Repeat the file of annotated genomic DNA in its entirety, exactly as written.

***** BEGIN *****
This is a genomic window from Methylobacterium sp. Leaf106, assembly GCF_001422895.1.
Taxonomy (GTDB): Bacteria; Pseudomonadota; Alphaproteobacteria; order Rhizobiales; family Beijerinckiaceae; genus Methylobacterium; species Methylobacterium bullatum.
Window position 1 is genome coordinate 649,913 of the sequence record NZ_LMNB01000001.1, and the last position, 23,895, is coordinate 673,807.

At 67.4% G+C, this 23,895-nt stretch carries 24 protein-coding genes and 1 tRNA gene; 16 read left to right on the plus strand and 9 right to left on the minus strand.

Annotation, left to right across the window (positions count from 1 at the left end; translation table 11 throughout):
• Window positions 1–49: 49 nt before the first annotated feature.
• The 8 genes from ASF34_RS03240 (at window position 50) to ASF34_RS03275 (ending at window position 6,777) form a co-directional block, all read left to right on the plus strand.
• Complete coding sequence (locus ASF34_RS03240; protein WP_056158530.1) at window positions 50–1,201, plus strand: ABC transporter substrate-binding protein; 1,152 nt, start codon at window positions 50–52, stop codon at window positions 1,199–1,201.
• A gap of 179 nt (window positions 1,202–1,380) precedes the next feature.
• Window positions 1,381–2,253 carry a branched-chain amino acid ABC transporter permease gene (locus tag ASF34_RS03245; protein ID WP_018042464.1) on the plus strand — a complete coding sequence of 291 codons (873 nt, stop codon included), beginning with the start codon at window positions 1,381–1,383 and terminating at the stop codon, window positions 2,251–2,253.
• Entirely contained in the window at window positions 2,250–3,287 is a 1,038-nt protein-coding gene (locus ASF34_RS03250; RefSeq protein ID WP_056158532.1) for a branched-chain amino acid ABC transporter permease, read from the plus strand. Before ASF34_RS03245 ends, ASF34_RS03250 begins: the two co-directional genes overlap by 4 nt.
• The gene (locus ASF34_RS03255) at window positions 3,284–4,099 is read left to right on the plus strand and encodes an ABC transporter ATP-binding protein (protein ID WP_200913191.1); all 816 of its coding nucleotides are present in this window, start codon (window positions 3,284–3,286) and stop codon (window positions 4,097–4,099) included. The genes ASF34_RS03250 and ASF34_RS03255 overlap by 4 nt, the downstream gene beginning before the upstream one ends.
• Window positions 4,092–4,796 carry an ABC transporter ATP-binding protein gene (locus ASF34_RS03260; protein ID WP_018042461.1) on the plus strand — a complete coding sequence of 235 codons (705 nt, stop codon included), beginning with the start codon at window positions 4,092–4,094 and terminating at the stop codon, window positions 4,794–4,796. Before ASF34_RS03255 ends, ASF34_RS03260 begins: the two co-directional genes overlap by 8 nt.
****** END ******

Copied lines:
This is a genomic window from Methylobacterium sp. Leaf106, assembly GCF_001422895.1.
Taxonomy (GTDB): Bacteria; Pseudomonadota; Alphaproteobacteria; order Rhizobiales; family Beijerinckiaceae; genus Methylobacterium; species Methylobacterium bullatum.
Window position 1 is genome coordinate 649,913 of the sequence record NZ_LMNB01000001.1, and the last position, 23,895, is coordinate 673,807.

At 67.4% G+C, this 23,895-nt stretch carries 24 protein-coding genes and 1 tRNA gene; 16 read left to right on the plus strand and 9 right to left on the minus strand.

Annotation, left to right across the window (positions count from 1 at the left end; translation table 11 throughout):
• Window positions 1–49: 49 nt before the first annotated feature.
• The 8 genes from ASF34_RS03240 (at window position 50) to ASF34_RS03275 (ending at window position 6,777) form a co-directional block, all read left to right on the plus strand.
• Complete coding sequence (locus ASF34_RS03240; protein WP_056158530.1) at window positions 50–1,201, plus strand: ABC transporter substrate-binding protein; 1,152 nt, start codon at window positions 50–52, stop codon at window positions 1,199–1,201.
• A gap of 179 nt (window positions 1,202–1,380) precedes the next feature.
• Window positions 1,381–2,253 carry a branched-chain amino acid ABC transporter permease gene (locus tag ASF34_RS03245; protein ID WP_018042464.1) on the plus strand — a complete coding sequence of 291 codons (873 nt, stop codon included), beginning with the start codon at window positions 1,381–1,383 and terminating at the stop codon, window positions 2,251–2,253.
• Entirely contained in the window at window positions 2,250–3,287 is a 1,038-nt protein-coding gene (locus ASF34_RS03250; RefSeq protein ID WP_056158532.1) for a branched-chain amino acid ABC transporter permease, read from the plus strand. Before ASF34_RS03245 ends, ASF34_RS03250 begins: the two co-directional genes overlap by 4 nt.
• The gene (locus ASF34_RS03255) at window positions 3,284–4,099 is read left to right on the plus strand and encodes an ABC transporter ATP-binding protein (protein ID WP_200913191.1); all 816 of its coding nucleotides are present in this window, start codon (window positions 3,284–3,286) and stop codon (window positions 4,097–4,099) included. The genes ASF34_RS03250 and ASF34_RS03255 overlap by 4 nt, the downstream gene beginning before the upstream one ends.
• Window positions 4,092–4,796 carry an ABC transporter ATP-binding protein gene (locus ASF34_RS03260; protein ID WP_018042461.1) on the plus strand — a complete coding sequence of 235 codons (705 nt, stop codon included), beginning with the start codon at window positions 4,092–4,094 and terminating at the stop codon, window positions 4,794–4,796. Before ASF34_RS03255 ends, ASF34_RS03260 begins: the two co-directional genes overlap by 8 nt.